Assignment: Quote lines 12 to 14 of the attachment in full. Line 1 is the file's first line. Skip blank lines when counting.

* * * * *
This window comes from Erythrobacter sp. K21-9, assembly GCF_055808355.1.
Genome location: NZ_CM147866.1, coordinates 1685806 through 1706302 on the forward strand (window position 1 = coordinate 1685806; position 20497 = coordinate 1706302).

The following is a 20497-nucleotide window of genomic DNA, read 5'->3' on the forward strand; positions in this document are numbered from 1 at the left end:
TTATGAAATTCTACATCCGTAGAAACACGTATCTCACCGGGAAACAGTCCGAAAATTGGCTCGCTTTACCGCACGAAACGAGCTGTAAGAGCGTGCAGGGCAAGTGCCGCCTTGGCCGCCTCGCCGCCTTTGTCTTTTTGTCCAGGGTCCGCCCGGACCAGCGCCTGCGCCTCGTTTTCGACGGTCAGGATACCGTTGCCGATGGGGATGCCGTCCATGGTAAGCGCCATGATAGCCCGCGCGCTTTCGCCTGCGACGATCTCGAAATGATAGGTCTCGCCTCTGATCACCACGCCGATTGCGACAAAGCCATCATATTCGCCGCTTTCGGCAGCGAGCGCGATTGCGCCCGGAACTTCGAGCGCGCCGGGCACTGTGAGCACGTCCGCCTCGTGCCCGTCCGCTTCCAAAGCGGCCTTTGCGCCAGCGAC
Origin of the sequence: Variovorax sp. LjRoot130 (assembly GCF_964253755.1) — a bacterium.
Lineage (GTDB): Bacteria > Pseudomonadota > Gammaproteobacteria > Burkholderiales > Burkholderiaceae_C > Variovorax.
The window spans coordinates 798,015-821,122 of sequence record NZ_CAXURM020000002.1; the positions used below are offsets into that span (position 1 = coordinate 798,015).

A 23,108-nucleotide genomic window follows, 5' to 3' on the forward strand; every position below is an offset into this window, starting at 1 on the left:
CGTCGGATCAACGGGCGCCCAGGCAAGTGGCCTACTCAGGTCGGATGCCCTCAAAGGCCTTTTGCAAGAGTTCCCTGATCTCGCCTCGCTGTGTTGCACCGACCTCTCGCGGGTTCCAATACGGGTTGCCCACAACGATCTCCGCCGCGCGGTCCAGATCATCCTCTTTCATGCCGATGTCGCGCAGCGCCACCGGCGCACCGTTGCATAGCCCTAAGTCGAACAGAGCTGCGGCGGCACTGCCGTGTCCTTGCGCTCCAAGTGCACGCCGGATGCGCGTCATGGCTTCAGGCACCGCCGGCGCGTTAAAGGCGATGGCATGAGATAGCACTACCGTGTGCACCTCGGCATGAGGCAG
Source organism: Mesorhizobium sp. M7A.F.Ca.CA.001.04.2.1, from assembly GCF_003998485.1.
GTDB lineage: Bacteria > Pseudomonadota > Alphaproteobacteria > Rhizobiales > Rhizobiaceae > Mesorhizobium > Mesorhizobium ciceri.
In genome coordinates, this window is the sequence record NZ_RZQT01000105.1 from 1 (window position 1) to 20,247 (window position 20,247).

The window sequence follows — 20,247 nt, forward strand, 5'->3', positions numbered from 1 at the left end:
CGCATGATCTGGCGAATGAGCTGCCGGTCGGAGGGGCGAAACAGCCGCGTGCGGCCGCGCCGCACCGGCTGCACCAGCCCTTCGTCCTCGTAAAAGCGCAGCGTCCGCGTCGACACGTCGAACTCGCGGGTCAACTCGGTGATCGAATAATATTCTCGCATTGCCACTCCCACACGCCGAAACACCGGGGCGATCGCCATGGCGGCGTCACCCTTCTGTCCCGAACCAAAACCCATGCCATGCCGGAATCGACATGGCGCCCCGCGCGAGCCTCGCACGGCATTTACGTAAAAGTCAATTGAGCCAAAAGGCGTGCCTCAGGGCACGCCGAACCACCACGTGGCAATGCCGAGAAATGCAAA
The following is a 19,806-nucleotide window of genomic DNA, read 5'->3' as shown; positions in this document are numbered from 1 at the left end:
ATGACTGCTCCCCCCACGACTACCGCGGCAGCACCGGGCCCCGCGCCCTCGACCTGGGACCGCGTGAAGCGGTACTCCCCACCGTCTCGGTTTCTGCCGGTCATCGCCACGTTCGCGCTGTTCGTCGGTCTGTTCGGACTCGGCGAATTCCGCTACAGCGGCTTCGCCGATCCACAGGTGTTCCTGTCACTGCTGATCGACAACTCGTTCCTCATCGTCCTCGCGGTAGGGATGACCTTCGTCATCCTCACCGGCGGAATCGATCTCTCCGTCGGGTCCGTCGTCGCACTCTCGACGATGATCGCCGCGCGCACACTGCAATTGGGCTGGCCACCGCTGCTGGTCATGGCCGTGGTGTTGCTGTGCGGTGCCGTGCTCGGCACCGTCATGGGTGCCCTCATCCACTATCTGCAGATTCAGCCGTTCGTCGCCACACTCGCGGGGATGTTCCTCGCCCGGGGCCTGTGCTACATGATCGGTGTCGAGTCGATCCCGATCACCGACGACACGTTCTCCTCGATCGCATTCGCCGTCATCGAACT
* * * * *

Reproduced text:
In genome coordinates, this window is the sequence record NZ_RZQT01000105.1 from 1 (window position 1) to 20,247 (window position 20,247).

The window sequence follows — 20,247 nt, forward strand, 5'->3', positions numbered from 1 at the left end:
CGCATGATCTGGCGAATGAGCTGCCGGTCGGAGGGGCGAAACAGCCGCGTGCGGCCGCGCCGCACCGGCTGCACCAGCCCTTCGTCCTCGTAAAAGCGCAGCGTCCGCGTCGACACGTCGAACTCGCGGGTCAACTCGGTGATCGAATAATATTCTCGCATTGCCACTCCCACACGCCGAAACACCGGGGCGATCGCCATGGCGGCGTCACCCTTCTGTCCCGAACCAAAACCCATGCCATGCCGGAATCGACATGGCGCCCCGCGCGAGCCTCGCACGGCATTTACGTAAAAGTCAATTGAGCCAAAAGGCGTGCCTCAGGGCACGCCGAACCACCACGTGGCAATGCCGAGAAATGCAAA